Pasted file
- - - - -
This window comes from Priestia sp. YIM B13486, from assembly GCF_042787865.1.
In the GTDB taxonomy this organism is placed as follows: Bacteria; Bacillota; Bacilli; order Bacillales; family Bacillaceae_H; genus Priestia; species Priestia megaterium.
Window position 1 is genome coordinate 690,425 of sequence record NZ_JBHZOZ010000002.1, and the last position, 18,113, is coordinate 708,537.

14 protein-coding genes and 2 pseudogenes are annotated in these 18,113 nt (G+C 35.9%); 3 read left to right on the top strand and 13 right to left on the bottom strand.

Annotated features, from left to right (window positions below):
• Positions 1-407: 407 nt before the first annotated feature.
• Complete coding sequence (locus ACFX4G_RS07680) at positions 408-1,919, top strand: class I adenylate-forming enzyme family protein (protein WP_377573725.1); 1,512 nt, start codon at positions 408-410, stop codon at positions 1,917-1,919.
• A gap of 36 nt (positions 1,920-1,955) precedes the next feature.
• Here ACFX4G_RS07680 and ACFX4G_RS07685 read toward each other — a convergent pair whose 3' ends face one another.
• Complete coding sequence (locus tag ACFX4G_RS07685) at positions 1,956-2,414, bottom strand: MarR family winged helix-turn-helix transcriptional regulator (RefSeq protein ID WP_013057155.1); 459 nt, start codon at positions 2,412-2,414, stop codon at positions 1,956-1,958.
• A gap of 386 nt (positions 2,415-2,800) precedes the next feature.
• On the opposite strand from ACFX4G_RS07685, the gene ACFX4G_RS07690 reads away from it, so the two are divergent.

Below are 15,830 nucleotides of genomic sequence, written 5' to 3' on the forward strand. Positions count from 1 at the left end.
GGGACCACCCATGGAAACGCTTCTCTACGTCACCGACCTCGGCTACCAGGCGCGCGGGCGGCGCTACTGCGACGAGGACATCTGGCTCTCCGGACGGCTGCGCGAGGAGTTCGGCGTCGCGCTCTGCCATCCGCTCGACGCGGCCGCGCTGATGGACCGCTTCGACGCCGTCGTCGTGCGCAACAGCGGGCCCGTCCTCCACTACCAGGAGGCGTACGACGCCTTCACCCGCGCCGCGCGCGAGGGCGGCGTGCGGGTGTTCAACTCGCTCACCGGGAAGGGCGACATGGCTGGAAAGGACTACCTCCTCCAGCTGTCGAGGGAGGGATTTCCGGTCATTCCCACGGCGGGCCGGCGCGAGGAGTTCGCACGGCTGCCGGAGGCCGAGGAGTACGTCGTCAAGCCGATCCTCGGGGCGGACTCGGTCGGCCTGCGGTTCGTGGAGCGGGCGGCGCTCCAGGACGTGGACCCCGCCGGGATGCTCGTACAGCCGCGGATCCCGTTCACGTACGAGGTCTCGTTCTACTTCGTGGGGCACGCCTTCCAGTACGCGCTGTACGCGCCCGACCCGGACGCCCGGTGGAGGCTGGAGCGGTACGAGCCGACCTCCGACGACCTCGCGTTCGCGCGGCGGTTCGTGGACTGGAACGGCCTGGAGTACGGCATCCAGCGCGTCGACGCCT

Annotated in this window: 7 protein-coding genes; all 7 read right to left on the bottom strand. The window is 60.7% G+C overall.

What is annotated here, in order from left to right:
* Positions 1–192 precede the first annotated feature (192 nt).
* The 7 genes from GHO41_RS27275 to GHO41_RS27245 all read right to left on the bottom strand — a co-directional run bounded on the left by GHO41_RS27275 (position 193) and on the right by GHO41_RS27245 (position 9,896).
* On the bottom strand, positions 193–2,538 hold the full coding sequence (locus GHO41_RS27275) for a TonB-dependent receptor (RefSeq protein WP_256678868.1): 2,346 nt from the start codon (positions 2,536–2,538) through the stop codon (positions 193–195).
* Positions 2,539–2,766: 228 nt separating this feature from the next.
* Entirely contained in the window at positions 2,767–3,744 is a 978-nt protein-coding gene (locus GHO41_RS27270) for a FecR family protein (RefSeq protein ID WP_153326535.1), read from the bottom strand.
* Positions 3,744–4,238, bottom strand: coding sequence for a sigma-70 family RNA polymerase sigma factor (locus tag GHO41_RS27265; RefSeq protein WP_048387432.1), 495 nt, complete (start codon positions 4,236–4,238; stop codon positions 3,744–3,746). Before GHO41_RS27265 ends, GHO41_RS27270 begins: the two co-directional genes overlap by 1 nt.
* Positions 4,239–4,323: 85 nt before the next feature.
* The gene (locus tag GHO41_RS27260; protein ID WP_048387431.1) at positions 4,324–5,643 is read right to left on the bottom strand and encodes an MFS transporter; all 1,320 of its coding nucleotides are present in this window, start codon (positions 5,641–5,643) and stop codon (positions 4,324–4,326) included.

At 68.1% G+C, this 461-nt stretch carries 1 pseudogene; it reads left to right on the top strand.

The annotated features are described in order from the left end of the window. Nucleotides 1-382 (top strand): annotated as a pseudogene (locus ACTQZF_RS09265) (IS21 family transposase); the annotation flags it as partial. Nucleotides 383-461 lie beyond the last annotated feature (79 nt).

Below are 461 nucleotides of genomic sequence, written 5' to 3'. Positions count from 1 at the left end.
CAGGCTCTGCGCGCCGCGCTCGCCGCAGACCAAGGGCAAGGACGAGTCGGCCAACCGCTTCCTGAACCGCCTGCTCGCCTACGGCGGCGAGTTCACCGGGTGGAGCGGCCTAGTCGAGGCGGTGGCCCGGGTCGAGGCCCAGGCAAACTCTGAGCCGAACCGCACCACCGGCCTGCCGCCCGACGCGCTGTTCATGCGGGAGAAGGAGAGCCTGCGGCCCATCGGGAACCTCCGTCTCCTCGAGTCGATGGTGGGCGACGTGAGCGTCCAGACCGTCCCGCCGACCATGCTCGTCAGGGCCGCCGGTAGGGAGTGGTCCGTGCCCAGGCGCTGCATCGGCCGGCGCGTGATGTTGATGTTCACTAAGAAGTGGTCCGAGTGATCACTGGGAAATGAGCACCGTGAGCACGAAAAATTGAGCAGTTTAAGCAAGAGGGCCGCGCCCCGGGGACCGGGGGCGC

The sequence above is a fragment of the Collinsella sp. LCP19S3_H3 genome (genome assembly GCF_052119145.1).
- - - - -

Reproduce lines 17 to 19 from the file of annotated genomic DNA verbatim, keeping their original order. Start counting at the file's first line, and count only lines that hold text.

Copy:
* Positions 1–192 precede the first annotated feature (192 nt).
* The 7 genes from GHO41_RS27275 to GHO41_RS27245 all read right to left on the bottom strand — a co-directional run bounded on the left by GHO41_RS27275 (position 193) and on the right by GHO41_RS27245 (position 9,896).
* On the bottom strand, positions 193–2,538 hold the full coding sequence (locus GHO41_RS27275) for a TonB-dependent receptor (RefSeq protein WP_256678868.1): 2,346 nt from the start codon (positions 2,536–2,538) through the stop codon (positions 193–195).